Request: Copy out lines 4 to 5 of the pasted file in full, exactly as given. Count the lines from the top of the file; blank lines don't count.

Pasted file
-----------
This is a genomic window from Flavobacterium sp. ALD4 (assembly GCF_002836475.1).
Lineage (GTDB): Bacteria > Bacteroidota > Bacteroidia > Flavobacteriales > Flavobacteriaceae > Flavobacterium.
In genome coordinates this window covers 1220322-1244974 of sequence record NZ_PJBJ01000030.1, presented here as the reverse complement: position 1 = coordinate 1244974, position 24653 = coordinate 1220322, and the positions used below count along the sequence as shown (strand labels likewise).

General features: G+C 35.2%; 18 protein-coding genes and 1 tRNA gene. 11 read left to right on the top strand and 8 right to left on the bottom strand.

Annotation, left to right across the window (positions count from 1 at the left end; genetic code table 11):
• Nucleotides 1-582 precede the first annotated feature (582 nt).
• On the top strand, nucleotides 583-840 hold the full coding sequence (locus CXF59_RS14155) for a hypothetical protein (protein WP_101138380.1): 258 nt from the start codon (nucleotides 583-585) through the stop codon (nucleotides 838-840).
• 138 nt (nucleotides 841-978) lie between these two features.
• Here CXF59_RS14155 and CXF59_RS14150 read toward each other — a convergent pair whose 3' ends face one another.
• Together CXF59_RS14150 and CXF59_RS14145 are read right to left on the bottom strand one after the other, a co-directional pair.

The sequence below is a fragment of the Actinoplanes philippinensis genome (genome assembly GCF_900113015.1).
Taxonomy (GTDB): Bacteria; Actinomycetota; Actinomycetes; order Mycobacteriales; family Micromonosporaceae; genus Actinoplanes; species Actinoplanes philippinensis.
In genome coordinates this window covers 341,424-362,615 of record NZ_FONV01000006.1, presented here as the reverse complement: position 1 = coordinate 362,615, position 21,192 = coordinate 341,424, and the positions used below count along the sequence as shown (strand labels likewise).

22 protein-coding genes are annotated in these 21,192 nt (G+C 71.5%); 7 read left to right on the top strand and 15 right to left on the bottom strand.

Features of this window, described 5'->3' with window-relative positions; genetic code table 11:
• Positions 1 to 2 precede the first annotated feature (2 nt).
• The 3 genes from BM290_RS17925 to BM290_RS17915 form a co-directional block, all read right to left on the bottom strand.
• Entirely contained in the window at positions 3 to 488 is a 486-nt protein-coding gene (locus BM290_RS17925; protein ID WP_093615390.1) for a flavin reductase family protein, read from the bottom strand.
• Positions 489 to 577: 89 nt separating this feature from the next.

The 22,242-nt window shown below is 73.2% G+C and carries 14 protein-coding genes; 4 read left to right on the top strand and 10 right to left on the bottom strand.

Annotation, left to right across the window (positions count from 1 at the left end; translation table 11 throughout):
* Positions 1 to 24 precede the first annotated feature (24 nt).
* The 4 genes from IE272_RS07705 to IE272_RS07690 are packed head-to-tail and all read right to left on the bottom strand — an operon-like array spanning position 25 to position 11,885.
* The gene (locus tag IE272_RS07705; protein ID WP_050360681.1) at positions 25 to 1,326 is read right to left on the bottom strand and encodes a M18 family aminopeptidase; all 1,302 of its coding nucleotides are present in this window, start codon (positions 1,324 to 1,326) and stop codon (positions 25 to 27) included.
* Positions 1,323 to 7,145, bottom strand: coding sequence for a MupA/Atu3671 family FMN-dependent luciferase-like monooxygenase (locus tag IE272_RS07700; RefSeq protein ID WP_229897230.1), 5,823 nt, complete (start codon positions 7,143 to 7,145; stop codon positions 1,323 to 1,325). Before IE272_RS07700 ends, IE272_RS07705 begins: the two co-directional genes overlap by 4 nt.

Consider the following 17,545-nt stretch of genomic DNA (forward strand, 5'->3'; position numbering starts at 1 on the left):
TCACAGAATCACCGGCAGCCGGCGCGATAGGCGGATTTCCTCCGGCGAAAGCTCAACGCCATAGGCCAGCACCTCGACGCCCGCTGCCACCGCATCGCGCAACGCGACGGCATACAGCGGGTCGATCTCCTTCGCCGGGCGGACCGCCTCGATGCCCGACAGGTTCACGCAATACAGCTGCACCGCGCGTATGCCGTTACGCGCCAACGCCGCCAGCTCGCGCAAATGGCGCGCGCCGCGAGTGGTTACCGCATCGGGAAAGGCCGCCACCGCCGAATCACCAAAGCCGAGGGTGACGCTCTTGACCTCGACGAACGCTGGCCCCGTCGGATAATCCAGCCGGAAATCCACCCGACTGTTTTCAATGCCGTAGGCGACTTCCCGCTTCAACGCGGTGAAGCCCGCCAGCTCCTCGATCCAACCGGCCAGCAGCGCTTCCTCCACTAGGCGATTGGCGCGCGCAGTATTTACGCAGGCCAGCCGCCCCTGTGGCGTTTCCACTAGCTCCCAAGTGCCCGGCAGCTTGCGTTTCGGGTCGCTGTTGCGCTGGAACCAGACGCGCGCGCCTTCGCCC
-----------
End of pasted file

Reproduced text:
General features: G+C 35.2%; 18 protein-coding genes and 1 tRNA gene. 11 read left to right on the top strand and 8 right to left on the bottom strand.

Annotation, left to right across the window (positions count from 1 at the left end; genetic code table 11):